Opinion piece for the Financial Planning Magazine on being a Certified Financial Planner

As our industry and profession continues to evolve, I still see a level of consumer trepidation, uncertainty and cynicism about the financial planning industry and the role of a financial adviser. And can we blame them?

The long-term investment underperformance following the GFC, the constant government amendments to the superannuation rules, the hangover from the Storm, Trio and Westpoint failings, the continued negativity from some areas of the media, and an ongoing perception that many advisers still benefit from lucrative, and conflicted, commission-based products that in some cases resulted in significant exit fees, only goes to increase the lack of trust.

However, there have been major advances in the professionalism of the financial planning industry over recent years. There have been legislative changes such as FSR and, currently, FoFA, which will reduce conflicts of interest and should improve the trust and confidence of both current and future clients. The FPA has also made significant progress in supporting advisers and promoting advice as a profession – particularly by raising the professional requirements and standards through the CFP designation.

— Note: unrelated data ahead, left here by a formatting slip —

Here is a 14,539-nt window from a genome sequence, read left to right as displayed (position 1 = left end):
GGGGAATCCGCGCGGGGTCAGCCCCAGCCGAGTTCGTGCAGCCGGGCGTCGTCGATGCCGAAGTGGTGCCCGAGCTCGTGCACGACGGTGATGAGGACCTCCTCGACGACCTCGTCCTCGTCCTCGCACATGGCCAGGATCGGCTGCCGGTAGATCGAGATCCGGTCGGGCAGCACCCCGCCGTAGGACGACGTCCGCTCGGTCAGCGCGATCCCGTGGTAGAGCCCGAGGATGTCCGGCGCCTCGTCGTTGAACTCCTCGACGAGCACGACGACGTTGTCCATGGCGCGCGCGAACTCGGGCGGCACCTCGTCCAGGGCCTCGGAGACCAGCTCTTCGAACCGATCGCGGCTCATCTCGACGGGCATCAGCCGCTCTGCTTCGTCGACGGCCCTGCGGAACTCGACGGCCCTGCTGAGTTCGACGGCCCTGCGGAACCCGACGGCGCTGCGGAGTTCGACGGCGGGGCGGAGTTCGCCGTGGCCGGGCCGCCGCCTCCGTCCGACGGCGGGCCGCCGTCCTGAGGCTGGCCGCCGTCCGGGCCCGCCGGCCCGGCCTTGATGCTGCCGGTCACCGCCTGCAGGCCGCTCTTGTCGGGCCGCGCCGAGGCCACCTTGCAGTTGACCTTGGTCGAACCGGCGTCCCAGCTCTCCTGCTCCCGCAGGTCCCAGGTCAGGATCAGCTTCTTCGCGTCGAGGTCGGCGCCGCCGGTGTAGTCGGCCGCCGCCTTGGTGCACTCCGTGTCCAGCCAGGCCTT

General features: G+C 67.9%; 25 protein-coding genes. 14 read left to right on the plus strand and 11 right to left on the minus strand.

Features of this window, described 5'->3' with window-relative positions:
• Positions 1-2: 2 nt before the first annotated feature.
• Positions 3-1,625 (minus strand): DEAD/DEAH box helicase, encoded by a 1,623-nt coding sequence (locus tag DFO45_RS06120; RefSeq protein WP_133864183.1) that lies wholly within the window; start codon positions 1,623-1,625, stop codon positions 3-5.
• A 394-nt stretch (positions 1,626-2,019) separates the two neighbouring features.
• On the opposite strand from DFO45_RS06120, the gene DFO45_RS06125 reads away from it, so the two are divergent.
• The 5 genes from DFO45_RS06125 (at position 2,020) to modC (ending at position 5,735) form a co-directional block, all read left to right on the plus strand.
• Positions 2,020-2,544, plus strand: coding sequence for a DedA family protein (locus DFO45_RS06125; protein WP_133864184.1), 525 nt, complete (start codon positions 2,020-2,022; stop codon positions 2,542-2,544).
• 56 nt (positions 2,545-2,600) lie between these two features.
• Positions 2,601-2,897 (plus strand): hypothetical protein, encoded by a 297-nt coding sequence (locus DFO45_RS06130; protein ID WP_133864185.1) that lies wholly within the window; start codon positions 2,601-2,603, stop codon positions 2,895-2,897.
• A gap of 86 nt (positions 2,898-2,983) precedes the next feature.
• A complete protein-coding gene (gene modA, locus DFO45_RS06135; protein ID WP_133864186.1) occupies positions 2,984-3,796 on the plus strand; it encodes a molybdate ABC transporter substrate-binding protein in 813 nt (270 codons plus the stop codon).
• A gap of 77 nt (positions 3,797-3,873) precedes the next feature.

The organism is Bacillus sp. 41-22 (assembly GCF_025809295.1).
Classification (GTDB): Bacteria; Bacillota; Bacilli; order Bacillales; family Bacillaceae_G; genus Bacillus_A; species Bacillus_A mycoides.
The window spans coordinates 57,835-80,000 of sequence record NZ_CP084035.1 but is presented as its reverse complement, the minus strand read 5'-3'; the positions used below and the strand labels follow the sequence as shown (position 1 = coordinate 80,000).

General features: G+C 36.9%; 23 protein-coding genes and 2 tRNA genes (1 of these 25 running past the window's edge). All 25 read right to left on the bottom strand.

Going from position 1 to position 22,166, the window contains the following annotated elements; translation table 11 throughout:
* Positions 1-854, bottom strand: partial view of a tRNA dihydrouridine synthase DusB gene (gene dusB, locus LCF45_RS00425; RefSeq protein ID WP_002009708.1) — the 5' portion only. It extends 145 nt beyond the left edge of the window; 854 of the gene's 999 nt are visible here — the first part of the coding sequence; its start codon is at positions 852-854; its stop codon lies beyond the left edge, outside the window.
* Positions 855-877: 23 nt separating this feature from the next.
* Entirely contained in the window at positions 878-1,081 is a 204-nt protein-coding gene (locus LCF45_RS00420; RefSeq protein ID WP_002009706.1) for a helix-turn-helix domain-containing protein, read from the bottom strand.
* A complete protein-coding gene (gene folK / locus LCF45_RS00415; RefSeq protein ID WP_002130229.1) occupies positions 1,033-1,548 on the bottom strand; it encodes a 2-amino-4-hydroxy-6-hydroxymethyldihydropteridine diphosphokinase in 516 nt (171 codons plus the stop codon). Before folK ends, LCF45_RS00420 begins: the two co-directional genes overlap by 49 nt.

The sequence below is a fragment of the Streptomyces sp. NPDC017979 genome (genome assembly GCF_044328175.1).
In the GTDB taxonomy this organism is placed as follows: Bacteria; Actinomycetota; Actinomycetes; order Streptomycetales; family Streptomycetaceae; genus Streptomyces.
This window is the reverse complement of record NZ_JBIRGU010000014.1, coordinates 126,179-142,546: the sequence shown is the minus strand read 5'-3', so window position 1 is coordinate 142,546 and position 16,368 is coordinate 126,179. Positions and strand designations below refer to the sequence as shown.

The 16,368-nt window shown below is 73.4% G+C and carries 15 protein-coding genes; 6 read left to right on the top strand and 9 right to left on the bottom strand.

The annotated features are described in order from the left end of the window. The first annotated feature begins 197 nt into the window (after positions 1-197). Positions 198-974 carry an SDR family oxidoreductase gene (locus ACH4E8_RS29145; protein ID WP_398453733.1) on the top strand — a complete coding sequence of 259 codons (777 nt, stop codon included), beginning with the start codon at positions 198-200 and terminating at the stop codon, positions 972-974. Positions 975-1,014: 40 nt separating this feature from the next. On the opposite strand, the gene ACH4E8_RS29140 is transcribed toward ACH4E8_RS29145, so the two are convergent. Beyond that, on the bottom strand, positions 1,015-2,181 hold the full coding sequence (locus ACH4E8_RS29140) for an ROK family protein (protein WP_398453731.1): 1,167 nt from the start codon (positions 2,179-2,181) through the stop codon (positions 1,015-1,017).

Now more than ever, consumers are seeking to differentiate between good and bad financial planners. They have a greater understanding of what constitutes a high quality financial planning process and are becoming aware of the increasing number of professional financial planners, that is those who provide great advice to their clients and are endeared and respected as the ‘trusted adviser’, held in the same light as the accountant, doctor and lawyer. The trick is for the consumer to select the right financial planner.

The CFP credential is now widely recognised and has definitely provided me with an advantage when speaking with prospective clients. I liken it to choosing a restaurant in a foreign country where language is a barrier. Given a wide choice, you would most likely prefer to eat at the Michelin star rated restaurant knowing that they have been rigorously reviewed and meet the highest possible standards.

As the industry’s highest attainable professional designation, being a CFP professional has been a major factor in my ability to attract new clients, differentiate myself from peers, build a business for the future, and enjoy that ‘trusted adviser’ status with my clients.

Source: http://www.financialplanningmagazine.com.au/opinion/the-mark-of-professionalism

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